Wednesday, April 22, 2009

Just a matter of fairness

Today, I got on a bus, and then there was a person in a wheelchair who also wanted to get on, but the bus driver said "the bus is full, unless you all wanna get off." However, people could have easily moved over to make space. It was definitely not "full." I assume the bus driver just didn't want to deal with it.
I'm a personal attendant for a disabled college student, and I've heard her tell me stories of people not picking up disabled passengers, but I had never seen it. I've only seen bus drivers be very helpful and respectful to disabled passengers, so I thought this was just F'd up. It was super HOT today, and I'm sure that man had been waiting for a while, and he just wanted to take the bus, but because he's in a wheelchair, he doesn't get to get on. He doesn't get the same treatment able-bodied people get.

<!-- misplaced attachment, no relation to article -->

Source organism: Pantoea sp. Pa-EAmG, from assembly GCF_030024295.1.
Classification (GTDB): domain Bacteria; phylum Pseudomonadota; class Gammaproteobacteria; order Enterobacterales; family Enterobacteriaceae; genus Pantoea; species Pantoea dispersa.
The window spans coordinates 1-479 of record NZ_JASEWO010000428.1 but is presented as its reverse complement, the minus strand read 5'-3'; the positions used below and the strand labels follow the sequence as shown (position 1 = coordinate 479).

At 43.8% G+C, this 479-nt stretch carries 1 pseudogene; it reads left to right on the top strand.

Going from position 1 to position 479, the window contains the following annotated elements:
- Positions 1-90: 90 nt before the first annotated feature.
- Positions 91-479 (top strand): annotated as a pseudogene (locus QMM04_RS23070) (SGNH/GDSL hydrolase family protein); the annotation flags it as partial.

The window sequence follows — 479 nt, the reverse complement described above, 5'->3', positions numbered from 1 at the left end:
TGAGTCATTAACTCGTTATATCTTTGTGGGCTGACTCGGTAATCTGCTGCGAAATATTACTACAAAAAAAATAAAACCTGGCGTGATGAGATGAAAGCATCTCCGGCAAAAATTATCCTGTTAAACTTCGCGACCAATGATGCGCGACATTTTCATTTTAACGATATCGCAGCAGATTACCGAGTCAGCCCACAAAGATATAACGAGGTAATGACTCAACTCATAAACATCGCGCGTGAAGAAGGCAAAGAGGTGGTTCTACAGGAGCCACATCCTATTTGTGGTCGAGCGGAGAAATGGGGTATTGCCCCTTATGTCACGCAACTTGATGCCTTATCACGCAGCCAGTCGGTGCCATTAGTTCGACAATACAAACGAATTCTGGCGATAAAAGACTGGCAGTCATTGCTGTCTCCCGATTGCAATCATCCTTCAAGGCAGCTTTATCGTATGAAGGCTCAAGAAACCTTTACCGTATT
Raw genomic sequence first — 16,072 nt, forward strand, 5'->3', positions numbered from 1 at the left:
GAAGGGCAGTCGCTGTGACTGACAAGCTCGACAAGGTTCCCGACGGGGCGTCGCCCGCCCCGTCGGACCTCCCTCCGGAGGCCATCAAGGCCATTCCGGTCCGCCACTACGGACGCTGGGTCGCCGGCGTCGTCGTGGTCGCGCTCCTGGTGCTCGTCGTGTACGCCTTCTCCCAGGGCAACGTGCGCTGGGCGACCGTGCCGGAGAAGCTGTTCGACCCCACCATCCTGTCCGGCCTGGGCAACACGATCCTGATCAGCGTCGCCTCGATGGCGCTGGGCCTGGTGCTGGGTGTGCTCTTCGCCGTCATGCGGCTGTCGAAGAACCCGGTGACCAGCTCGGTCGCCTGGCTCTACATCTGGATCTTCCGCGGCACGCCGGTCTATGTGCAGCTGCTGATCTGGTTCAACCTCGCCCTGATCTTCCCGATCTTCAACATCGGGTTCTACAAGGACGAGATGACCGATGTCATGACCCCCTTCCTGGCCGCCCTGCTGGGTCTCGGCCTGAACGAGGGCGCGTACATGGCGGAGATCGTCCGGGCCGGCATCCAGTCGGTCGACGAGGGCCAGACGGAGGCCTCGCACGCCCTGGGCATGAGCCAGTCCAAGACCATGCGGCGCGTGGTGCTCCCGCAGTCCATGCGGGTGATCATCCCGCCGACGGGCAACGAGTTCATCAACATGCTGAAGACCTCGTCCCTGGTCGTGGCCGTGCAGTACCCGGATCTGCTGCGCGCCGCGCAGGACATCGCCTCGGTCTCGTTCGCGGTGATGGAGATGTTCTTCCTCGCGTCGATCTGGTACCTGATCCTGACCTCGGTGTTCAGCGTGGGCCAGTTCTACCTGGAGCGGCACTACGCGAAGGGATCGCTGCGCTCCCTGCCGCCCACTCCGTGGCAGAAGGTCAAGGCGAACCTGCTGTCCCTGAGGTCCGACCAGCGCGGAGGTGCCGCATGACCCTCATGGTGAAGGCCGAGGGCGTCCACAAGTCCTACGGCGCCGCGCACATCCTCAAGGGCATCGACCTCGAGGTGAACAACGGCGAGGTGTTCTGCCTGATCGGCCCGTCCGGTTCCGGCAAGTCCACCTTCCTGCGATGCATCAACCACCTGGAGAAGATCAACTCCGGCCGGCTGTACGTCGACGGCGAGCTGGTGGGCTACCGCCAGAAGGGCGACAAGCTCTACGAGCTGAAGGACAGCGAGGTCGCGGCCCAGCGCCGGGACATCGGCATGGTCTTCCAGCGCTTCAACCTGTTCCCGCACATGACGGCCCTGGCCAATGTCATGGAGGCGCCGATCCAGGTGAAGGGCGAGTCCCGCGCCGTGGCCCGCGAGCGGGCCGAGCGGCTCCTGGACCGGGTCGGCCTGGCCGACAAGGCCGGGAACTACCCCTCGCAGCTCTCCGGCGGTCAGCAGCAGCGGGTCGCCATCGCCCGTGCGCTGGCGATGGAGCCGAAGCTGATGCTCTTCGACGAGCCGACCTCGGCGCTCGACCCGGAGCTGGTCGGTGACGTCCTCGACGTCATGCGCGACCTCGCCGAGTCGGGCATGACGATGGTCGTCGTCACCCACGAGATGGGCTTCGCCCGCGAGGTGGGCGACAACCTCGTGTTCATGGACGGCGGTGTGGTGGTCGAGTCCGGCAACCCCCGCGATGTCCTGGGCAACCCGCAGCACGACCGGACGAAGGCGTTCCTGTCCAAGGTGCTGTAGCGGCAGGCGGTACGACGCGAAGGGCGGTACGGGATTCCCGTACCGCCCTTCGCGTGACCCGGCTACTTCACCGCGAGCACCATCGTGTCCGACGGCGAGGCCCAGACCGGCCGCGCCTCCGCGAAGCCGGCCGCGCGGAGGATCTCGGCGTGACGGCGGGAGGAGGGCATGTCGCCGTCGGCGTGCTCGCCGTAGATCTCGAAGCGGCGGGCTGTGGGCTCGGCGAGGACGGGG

This is similar to providers and limited English speaking patients. It's a huge hassle to find or pay for an interpreter or try to say what you need to say in way that the patient might understand. BUT, if providers don't provide them with intepreters, then they've denied them quality care of treatment that English speakers get. It's just a matter of fairness. Why doesn't that man get to go on the bus? Merely because it takes more time to lower a ramp and put on his seatbelt? Why doesn't a limited English patient get an interpreter just so that he/she can UNDERSTAND the MERE BASICS of what is going on. Patients' misunderstanding or misinterpreting of what a provider is saying can easily make the situation even worse.

Check out this article called "Growing immigrant population spurs demand for medical interpreters":

Update: If you want to know how to access interpreter services, go here: